The Voyager RTG's use a plutonium oxide nuclear reactor to produce heat which is continuously converted into electrical current via the Seebeck effect—essentially a semiconducting thermocouple. The Seeback material used in the Voyager spacecraft is a doped Si-Ge semiconducting alloy — not single-crystal silicon but amorphous silicon, similar to that used in solar panels.

The RTG is actually like a tiny solar panel with its own Lilliputian `sun' provided by the mini nuclear reactor. The original power output was about 500 watts. Think about it. That's equivalent to just 8 household 60-watt light bulbs!
How do you communicate with 10 light bulbs that are now about 20 billion km from Earth? The answer is, you need a hella big EYE. That special eye is called the NASA Deep Space Network (DSN). Find out its bit-serial transmission rate in Section 2. You'll be underwhelmed.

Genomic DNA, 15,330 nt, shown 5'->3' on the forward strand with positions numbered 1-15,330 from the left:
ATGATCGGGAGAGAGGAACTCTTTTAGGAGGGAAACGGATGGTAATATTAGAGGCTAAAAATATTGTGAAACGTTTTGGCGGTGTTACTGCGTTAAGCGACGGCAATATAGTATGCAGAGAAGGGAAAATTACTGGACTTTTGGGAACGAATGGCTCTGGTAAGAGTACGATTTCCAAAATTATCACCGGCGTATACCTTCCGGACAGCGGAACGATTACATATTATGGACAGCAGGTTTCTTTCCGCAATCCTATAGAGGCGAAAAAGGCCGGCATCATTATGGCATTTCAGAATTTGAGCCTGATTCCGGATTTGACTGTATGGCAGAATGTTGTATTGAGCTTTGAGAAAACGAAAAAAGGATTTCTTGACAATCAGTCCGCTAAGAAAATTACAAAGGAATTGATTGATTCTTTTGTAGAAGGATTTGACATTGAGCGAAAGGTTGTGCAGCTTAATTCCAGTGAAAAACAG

By January 2015, the available electrical power on Voyager 1 had dropped to 255 watts and to 258 watts for Voyager 2 because of the precipitation effects. As described below, this is close the 300 watt value that my model predicted. In addition, JPL has been conserving power consumption in recent years, realizing the Voyagers could now do many unplanned measurements as they leave our solar system.
The later generation of RTG power systems, like those on the Galileo misson (see Section 3), used lanthanum chalcogenides as the thermoelectric semiconductor.

1.2  Where are they now?

1.3  Onboard computers